Teen Drug Abuse: The Warning Signs
It is never easy to find out your teen is using drugs. Communication is a powerful tool for reducing and preventing teen drug abuse. Talking to your teens about drug use can help them make the decision not to use in the first place or to stop using if they already are. It is important that as a parent, you remain aware of the warning signs of drug use so you can give your children the help they need in a timely manner.
If you are concerned that your teen might be using drugs, here are some common warning signs to look for.
Changes in Behavior
Behavioral change is usually one of the first visible signs of drug use. Some behavioral changes that may indicate your teen is using drugs include:
- Poor academic performance.
- Missing school and/or extracurricular activities.
- Getting into conflicts or trouble at school.
- Becoming defiant, uncooperative, or hostile (e.g., violating curfew, ignoring rules, lashing out).
- Increased illegal activity or behavior.
- Decreased interest in activities and hobbies.
- Changing friends or social circles.
- Isolating themselves from friends or family.
- Acting secretive.
- Newfound demand for privacy.
- Lack of respect for authority.
- Avoiding eye contact.
- Complaints from teachers, classmates, etc.
- Unexplained disappearances for significant periods of time.
Because many abused drugs are psychotropic, personality or mood changes are also common signs of drug use. These include:
- Frequent mood swings or emotional instability.
- Extreme highs and lows.
- Manipulative or deceitful behavior.
- Decreased motivation.
- Lethargy or low energy.
- Memory problems.
- Poor concentration.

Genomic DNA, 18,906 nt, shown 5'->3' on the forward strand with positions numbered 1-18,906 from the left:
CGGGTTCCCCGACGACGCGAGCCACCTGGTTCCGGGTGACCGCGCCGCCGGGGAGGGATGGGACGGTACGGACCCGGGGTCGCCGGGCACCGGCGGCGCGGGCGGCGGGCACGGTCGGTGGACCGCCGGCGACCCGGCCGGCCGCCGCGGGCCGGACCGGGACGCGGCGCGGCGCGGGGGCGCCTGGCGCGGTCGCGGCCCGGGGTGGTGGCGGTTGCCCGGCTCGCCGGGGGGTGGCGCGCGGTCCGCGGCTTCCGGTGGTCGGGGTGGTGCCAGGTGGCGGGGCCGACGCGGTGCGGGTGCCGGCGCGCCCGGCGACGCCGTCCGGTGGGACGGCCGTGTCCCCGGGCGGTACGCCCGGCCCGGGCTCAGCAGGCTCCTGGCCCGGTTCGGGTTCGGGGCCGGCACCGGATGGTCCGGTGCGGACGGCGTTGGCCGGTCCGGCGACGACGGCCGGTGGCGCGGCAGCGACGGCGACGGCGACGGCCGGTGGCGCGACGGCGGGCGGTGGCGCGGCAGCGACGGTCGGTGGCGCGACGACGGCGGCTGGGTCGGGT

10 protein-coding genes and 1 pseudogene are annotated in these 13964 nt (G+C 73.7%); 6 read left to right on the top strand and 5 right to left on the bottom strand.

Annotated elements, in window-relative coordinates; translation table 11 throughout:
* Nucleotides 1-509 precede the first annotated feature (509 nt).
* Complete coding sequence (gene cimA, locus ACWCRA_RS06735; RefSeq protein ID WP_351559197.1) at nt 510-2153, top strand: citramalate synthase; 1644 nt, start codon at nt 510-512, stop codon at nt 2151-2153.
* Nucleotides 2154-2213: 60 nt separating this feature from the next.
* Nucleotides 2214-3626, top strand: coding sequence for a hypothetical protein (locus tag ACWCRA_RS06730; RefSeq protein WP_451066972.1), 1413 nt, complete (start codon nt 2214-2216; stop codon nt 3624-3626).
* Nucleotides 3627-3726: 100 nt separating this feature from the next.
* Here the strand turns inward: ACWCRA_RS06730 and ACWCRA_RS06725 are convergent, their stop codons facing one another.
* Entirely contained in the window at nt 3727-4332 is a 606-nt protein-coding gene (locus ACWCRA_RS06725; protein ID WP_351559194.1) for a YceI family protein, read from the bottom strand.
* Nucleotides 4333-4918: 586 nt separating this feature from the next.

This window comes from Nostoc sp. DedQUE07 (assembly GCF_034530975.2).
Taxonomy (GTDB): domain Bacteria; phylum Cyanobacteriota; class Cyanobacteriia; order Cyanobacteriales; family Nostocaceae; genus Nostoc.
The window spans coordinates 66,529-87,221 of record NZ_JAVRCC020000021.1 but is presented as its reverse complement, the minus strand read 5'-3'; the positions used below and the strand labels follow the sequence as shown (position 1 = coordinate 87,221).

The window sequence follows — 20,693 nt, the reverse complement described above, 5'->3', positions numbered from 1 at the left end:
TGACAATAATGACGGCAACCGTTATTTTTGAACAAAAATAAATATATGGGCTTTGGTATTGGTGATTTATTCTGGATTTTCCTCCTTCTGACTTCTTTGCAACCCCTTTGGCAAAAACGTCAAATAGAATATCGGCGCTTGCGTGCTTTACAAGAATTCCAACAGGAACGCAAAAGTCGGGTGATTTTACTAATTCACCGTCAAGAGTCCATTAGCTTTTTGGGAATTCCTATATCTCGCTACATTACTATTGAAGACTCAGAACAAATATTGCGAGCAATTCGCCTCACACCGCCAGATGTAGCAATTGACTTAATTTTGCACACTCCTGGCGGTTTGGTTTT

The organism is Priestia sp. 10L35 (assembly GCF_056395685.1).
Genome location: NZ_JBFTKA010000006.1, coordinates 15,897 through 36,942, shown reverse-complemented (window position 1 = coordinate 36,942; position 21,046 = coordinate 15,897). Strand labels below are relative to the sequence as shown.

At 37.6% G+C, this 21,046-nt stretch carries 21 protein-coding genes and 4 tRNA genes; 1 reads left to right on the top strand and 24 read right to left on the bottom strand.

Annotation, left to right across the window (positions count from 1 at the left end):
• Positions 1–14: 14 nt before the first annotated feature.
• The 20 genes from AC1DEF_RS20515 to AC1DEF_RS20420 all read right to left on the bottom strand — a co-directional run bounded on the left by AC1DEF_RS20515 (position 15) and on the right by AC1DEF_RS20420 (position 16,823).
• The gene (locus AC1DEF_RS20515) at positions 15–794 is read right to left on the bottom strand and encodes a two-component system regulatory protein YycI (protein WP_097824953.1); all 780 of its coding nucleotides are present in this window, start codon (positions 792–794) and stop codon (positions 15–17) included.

- Slurred or rapid-fire speech.
- Laughing for no apparent reason.
- Being unusually loud and obnoxious.
- Being fearful or paranoid for no apparent reason.
- Periods of drowsiness followed by periods of high energy.
- Other unexplained changes in attitude or personality.
There are many health issues that occur as a result of drug use such as:
- Appetite changes.
- Sleep disturbances.
- Excessive thirst (known as cottonmouth and typically occurs as a result of marijuana use).
- Nausea and vomiting.
- Frequent illness.
- Sudden weight loss or gain.
- Coordination problems.
- Nosebleeds (may occur due to the snorting of drugs such as cocaine).
- Seizures (without a history of epilepsy or other seizure disorder).
- Runny nose.
- Shakes or tremors.
- Accidents or injuries.
People who use drugs often begin to neglect their personal appearance as a result of drug use. If your teen is in fact abusing drugs, you may notice some of these signs:
- Poor hygiene.
- Poor coordination.
- Teeth clenching.
- Bloodshot eyes.
- Bruises, cuts, and sores (from falling, bumping into things, or scratching oneself).
- Constant scratching (a common sign of opiate use).
- Track marks on arms or legs from intravenous drug use.
- Wearing long sleeves even in the summer (to cover up track marks).
- Burns on fingers or lips (from joints).
- Pinpoint pupils (a common sign of opiate use).
- Smelling like drugs, alcohol, or other unusual odor.
Other Signs to Look For
There are several other visible signs of drug use that you should look for if you’re worried about your teenager using drugs. These include:
- Finding drug paraphernalia (e.g., pipes, rolling papers, needles, bottles, unusual containers, eye drops, butane lighters, smoking devices, cut up straws, mirrors, Ziploc bags, tin foil, weighing scales, balloons, aluminum foil wrappers, vials, capsules, etc.).
- Finding drug residue or remains (e.g., seeds, stems, powder, etc.).
- Smelling strong incense or perfumes within your teenager’s personal space (commonly used to hide the smell of drugs).
- Missing medications, alcohol, cigarettes, etc.
- Missing cash or other resources (i.e., valuable items which may be pawned for drugs).
- Finding hidden stashes of drugs or alcohol.
Of course, not all of the signs listed above will point directly to drug abuse. Some signs on their own may be indicators of other, unrelated problems. However, the more signs that are present, the more likely your teen is using drugs.
National Council for Alcoholism and Drug Dependence, Inc. NCADD. (April 26, 2015). For Parents: What to Look For.
Shahid, A., Mouton, C.P., et. al. (December 2011). Innovations in Clinical Neuroscience, 8(12): 24-28. Early Detection of Illicit Drug Use in Teenagers.